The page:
So you want to go on holiday, but you don’t know what to do with your cat. Should you take them with you? Should you leave them in a cattery or cat hotel, or with a friend or relative?
Many people confront this question when they go on holiday, but very few make sure that their answer is adequate. This can result in a stressed cat and caregiver and a disastrous holiday. Here’s what could happen in some of these scenarios.
Taking your cat with you to the place where you’re staying could be a good option, because that way they can stay with their family. However, it’s only a good idea if your cat can tolerate it. Some cats enjoy travelling and seeing new places, but not all do. Cats are highly territorial animals, and are more closely connected to spaces than they are to people. Consequently, taking them out of their environment tends to be very traumatic. Being separated from their home territory causes more suffering than being separated from their family.
This is what happens when you take your cat to a cattery or cat hotel, even though it seems like a place where they’ll be in good company. In this scenario, your cat will be surrounded by other cats who are equally stressed and separated from their own environments, and are now competing for the same territory. So it may not be a good idea to resort to this option, as tempting as it may seem (although, of course, some cats will adapt without a problem).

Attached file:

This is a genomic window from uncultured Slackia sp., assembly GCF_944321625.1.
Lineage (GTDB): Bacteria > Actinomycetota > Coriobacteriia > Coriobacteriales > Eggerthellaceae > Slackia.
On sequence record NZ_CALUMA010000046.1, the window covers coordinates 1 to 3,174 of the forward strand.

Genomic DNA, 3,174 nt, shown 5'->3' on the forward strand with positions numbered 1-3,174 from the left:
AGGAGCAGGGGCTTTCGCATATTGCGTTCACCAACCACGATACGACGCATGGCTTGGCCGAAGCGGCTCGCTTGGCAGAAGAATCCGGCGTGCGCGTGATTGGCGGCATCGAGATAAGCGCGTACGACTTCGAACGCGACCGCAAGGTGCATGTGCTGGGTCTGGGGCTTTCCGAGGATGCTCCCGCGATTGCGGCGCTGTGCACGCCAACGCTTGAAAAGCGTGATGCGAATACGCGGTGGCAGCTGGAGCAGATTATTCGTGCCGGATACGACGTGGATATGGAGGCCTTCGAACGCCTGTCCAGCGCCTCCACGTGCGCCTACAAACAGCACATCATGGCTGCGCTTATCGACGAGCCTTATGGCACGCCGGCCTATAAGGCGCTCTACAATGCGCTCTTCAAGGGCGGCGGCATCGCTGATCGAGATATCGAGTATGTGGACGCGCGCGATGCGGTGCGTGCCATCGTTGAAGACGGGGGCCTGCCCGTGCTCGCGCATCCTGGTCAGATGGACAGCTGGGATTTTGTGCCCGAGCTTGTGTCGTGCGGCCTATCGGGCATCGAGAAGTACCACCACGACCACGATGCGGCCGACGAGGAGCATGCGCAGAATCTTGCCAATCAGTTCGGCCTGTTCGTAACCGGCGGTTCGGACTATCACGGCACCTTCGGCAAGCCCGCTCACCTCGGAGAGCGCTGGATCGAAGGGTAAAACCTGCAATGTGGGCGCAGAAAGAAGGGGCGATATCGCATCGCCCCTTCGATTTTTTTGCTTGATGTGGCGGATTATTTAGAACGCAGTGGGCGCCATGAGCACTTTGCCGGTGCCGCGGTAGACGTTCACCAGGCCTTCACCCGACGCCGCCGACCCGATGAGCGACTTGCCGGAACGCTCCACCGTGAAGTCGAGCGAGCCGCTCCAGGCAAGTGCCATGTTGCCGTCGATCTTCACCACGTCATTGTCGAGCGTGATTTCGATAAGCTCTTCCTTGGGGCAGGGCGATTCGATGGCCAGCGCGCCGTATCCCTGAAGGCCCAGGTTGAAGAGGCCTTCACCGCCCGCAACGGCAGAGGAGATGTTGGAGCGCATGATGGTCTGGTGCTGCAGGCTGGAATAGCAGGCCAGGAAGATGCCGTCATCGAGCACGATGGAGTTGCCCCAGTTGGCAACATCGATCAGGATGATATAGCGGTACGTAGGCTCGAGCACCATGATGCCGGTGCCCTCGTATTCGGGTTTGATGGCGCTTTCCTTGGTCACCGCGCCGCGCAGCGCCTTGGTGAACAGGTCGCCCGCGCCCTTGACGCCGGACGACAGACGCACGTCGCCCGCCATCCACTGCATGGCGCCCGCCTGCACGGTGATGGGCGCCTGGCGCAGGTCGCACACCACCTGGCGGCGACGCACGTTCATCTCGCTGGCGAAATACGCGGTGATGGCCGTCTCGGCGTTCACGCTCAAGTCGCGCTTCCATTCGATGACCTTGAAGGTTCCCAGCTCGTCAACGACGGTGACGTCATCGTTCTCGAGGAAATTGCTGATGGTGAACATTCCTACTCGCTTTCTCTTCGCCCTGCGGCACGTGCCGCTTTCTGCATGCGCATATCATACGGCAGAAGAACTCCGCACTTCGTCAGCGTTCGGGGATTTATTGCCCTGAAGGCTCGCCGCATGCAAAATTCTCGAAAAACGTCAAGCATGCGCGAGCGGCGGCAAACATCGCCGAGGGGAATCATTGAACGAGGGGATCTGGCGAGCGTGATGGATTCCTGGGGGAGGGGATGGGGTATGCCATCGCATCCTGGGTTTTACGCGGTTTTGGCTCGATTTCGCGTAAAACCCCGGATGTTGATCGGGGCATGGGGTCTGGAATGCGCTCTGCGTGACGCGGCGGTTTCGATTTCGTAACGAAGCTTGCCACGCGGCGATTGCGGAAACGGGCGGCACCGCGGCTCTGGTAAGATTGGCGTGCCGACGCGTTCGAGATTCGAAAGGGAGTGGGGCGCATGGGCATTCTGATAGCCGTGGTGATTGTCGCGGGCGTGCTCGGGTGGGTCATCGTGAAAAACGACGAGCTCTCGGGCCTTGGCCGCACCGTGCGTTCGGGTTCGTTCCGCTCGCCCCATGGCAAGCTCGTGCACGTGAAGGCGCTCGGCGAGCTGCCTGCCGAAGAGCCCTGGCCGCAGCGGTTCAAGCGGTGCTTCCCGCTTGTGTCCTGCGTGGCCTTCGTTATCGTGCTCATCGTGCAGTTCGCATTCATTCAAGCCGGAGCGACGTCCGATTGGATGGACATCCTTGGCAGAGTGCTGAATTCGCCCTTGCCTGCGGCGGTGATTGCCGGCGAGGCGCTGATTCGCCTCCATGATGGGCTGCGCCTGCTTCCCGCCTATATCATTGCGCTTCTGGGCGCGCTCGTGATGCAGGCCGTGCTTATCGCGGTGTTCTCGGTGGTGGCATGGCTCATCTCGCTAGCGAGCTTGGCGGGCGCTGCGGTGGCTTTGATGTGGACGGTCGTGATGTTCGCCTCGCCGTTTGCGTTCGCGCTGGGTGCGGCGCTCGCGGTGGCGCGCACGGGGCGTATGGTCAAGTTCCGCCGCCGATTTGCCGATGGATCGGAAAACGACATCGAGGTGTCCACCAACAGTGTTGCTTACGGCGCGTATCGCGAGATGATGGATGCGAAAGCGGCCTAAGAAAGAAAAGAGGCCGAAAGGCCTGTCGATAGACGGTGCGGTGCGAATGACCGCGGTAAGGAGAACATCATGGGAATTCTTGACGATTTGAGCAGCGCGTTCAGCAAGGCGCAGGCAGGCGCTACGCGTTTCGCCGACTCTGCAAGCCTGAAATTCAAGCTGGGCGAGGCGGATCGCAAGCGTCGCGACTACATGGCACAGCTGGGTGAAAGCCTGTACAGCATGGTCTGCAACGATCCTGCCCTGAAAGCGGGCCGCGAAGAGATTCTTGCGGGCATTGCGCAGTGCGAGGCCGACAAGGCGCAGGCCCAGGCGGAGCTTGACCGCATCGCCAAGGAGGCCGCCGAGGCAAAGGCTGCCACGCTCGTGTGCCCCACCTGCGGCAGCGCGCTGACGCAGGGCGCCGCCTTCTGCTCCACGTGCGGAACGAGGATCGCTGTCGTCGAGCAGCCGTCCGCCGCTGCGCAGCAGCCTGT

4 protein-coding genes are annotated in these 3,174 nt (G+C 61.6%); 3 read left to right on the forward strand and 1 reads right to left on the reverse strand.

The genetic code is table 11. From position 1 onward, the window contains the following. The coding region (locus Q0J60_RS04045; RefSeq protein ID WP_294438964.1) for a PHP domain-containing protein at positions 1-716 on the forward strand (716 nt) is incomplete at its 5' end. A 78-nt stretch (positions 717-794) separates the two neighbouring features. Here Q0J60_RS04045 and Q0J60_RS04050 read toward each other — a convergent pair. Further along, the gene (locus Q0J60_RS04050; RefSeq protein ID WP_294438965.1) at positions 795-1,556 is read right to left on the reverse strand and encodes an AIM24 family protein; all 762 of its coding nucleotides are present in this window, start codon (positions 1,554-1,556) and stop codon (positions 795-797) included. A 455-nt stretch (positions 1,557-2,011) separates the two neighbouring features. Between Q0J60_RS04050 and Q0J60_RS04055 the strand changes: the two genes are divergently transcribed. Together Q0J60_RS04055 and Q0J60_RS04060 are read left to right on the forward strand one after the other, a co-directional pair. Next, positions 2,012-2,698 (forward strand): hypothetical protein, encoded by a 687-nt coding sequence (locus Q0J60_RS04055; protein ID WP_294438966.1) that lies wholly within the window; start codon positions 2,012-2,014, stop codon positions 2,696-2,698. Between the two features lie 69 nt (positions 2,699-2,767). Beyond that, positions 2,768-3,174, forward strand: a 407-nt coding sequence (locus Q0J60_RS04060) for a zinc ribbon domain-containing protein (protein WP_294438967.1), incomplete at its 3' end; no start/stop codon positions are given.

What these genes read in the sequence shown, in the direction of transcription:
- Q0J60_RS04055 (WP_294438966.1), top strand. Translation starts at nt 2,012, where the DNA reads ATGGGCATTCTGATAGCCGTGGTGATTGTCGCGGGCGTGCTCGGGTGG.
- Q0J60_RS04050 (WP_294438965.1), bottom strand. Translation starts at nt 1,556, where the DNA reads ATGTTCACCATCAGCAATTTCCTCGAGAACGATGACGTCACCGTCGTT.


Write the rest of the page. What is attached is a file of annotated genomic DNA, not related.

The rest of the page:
Bringing your cat to a friend or relative’s house can be a good idea as long as they can tolerate the change in environment—you must be sure that your cat can! If they can’t, the person who takes them in will spend the duration of the holiday looking after an animal that’s hiding all the time, marking their territory with urine and faeces or, in some cases, acting aggressively.
It’s best to avoid removing your cat from their territory. Instead, leave them in the house where they live, and ask a trusted friend to visit often enough to care for them (if possible, this person should be someone your cat already knows, to minimise stress). It’s usually sufficient to visit the cat every two or three days to make sure that they have enough food and water and a clean litter box. Your friend should also check that your cat is healthy, keep them company and play with them to keep them entertained. During your absence, it’s important to provide your cat with toys and an enriching environment, and the caregiver should change the toys when he or she goes to visit. If your cat is used to going outside, you must decide if you’ll let them continue to do so or restrict their outdoor access for safety reasons.
In the end, the most important thing is to know your cat and to look out for their comfort and safety. That way you can enjoy your holiday in peace, knowing that your furry friend is okay.